Life in Shantytown is hard and dangerous. The combination of the tiny twisting paths here, the overabundance of openings, and the concealing piles of filth and refuse, make deadly ambushes from greedy, desperate denizens a fact of life - worse, monsters and beasts from the jungle and the river regularly creep up into the outermost portions of Shantytown, to prey on humanoid meat. The air hangs thick with foul odors in Shantytown, the staggering stench of offal, refuse, sweat and death adding to the oppressive, crushing press of bodies - in a city where everyone knows that everyone around them is a traitor, by nature or by training.

Understandably, most inhabitants gain a constant sense of paranoia, and never let their guard down.

Names are unimportant in Shantytown; the layout is constantly in flux as neighbors kill each other, people occupy or abandon shelters, and gangs war for territory. The closest thing to landmarks are the central pathway and the sturdiest huts, and the names of buildings or even entire sections of the settlement change constantly as throats are slit and triumphant gangs christen their newfound territory. The only real divide is "downtown" - where the crush of buildings and bodies makes the monsters of the wild less of a threat, but the fighting is more frequent and vicious, and "edgetown" - the external areas, where the gangs are weaker but the beasts are more prevalent.

The only defensible and structurally sound building in Monadhan is the outpost, the Shadowfell reflection of the original fort that guarded it. For this reason, it's the source of constant fighting, as gangs struggle to seize control over it; general wisdom is that the gang which controls the outpost runs Shantytown... of course, in a town full of traitors, inevitably, that gang tears itself apart with backstabbing and infighting, and some other gang comes along and takes it, until the cycle repeats itself.

Unbeknownst to the denizens of Shantytown, the area beneath their outpost of "civilization" (and I use the term loosely) is riddled with caves, serving as the lair of the darklord, Arantor, and his personal servants; a troop of death giants. The main entrance to the cave system actually lies in the jungle not far removed from the outpost, but the presence of the giants and assorted slave fodder keeps the denizens ignorant.
 

Gilphon

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#48
Huh. A Jungle is really not the environment one usually picture when you think about Shadowfell. But really, why not? A dark, thick forest full of unknown whatsits and whatnots is a on brand scenario, and it's also basically just 'the amazon at night'.
 

JoeNotCharles

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Wait...one of the most dangerous vampires (and former darklord) in the multiverse is in this domain and it just gets shrugged over?
FWIW, Monadhan was the setting of an important Dungeon magazine adventure around this time (it was the first or second Epic Tier adventure in the Scales of War adventure path) and Kas was an important part of that adventure.
 

VoidDrifter

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Wait...one of the most dangerous vampires (and former darklord) in the multiverse is in this domain and it just gets shrugged over?
I think they wanted to avoid it being overshadowed by Kas, who did after all get an extensive writeup in Open Grave (has anyone done a Let's Read of that, or the Demonomicon, or the Draconomicons? Should I consider it once my other 4e Let's Reads are done?) - plus, as JoeNotCharles said, he is more prominent in the Scales of War module that visits the domain.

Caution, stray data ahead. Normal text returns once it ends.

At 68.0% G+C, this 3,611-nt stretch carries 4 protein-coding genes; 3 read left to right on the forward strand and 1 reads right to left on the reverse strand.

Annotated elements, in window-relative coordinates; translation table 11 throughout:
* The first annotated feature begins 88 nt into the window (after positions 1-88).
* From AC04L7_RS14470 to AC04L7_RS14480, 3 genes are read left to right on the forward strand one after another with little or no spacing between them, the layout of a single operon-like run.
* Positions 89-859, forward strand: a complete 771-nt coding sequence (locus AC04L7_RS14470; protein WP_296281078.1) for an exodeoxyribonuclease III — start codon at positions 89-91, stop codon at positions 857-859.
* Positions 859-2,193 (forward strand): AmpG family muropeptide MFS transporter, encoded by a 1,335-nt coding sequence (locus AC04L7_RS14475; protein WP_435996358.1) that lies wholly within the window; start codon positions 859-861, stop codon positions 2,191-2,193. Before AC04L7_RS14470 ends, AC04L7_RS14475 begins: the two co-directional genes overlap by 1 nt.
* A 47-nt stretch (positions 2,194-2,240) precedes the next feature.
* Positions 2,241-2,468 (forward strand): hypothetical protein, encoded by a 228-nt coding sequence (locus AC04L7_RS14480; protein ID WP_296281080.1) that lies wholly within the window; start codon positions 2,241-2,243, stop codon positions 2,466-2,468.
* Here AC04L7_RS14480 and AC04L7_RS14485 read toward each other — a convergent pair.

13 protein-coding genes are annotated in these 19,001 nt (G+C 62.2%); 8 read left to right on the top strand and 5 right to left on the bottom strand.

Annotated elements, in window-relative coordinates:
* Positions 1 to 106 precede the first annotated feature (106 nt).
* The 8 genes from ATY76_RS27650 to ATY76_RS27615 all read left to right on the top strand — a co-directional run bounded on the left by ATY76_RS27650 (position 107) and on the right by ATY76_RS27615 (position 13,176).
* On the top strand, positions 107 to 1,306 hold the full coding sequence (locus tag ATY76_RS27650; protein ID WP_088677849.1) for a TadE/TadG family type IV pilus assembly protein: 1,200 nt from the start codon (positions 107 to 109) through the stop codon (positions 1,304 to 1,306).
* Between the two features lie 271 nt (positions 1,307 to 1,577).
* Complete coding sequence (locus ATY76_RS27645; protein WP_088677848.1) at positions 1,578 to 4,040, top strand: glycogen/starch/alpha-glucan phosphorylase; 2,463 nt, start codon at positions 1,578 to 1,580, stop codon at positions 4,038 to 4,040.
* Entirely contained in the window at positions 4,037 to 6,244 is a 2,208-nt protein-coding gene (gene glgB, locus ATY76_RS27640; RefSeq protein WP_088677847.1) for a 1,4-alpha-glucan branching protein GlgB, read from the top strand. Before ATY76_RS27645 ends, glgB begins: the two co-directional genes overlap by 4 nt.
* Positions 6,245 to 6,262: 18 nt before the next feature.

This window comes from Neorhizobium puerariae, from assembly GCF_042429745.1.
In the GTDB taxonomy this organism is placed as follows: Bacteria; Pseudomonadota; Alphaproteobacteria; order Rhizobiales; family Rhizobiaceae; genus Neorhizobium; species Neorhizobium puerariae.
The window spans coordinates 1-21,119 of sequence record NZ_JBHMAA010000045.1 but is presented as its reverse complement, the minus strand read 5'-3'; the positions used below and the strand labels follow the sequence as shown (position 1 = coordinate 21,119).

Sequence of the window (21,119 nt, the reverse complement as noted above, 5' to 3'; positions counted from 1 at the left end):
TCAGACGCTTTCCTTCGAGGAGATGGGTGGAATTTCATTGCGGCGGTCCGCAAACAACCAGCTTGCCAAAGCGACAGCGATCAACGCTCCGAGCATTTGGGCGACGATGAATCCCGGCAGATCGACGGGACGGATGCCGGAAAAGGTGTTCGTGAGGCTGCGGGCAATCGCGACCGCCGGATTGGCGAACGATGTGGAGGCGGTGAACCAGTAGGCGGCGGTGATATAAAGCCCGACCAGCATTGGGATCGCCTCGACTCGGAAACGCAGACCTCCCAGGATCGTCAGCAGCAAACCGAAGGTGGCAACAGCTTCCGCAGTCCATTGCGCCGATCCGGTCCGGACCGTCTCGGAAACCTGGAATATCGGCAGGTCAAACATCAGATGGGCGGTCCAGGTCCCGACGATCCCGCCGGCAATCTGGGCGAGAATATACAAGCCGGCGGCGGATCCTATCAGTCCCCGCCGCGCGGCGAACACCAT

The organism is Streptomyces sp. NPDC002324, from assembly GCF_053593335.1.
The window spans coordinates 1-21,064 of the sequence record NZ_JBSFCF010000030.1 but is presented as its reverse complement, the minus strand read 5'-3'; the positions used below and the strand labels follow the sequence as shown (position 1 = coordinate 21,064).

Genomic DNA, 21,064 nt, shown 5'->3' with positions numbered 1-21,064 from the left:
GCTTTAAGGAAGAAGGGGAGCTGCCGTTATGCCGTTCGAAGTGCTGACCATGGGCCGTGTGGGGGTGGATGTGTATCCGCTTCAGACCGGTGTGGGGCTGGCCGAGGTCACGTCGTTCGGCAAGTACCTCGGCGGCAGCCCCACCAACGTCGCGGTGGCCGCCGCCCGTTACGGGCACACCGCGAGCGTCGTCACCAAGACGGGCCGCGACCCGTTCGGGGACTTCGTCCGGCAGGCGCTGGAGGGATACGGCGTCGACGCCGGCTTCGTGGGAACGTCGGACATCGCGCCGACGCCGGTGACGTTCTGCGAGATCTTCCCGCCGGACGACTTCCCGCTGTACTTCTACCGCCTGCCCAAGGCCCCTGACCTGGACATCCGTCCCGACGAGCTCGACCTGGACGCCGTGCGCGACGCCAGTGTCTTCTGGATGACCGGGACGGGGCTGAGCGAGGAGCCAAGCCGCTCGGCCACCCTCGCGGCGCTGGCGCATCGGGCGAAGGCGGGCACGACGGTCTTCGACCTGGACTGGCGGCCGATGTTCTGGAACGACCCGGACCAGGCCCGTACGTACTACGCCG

Anyway, here's another segment for Monadhan - just one more post to go after this! That said, can I get some love for my Let's Read of the Ravenloft Gazetteers? It's been ages, and no posts there yet to break up the segment; the whole point of doing this is to make it easier for folks to read.

Domains of Dread #3: Monadhan, The Traitor's Hold
Daily Life
Monadhan "culture", such as it is, boils down to a few simple rules: Life is Cheap, The Strong Prey on the Weak, Trust No One. The law of the jungle prevails, and cooperation is minimal; the opportunistic flock to serve the powerful, always with an eye towards advancing themselves. Shantytown is little more than an endless succession of fractious gangs warring with each other, demanding tribute from weaker inhabitants of their territory in return for their (dubious) protection. Gangs constantly come and go, with allegiance switching and murdering of rivals or superiors being ubiquitous.

If Shantytown has any kind of industry of note, it's espionage and assassination. Business in these fields is brisk and lucrative, keeping things moving constantly. Most goods are fairly shoddy in quality; those few artisans who can produce quality work and goods are fiercely coveted by the gang leaders, forcing them to either throw their lot in with one gang or tread a knife-edged path of neutrality.

The twin national past-times of Monadhan are accurately described as "scheming to advance yourself" and "fighting off the plots of others". In between those, they spend their time scratching a living from their harsh environment. Though they try to supplement their rations by growing small vegetable gardens in edgetown, the results are meager at best, and exist only to supplement whatever goods they scrape from the jungle and the river. For safety from potential treachery, most Monadhanians fish, hunt and forage in the relative safety of the forest and shoreline closest to Shantytown; only the gangs manage to muster enough manpower to risk heading further out into the dangerous wilderness in pursuit of larger prey or rare resources, and even then a certain amount of infighting and backstabbing in the midst of hostile territory is expected.

The constant danger from wild beasts and treacherous neighbors, combined with the never-ending struggle to scrape a living from the harshness of Monadhan, results in a distinctive character to its denizens. Monadhanians are not only treacherous, but also gaunt and hard, with little regard for the lives and deaths of others.

It's telling that few places have as little respect for the dead as in Monadhan. There are no funerals here, nor monuments to those who have fallen to flashing knives, poison, or hungry jaws. The only ritual to the fallen is the mad scramble to grab whatever things of value that they were carrying before someone else does.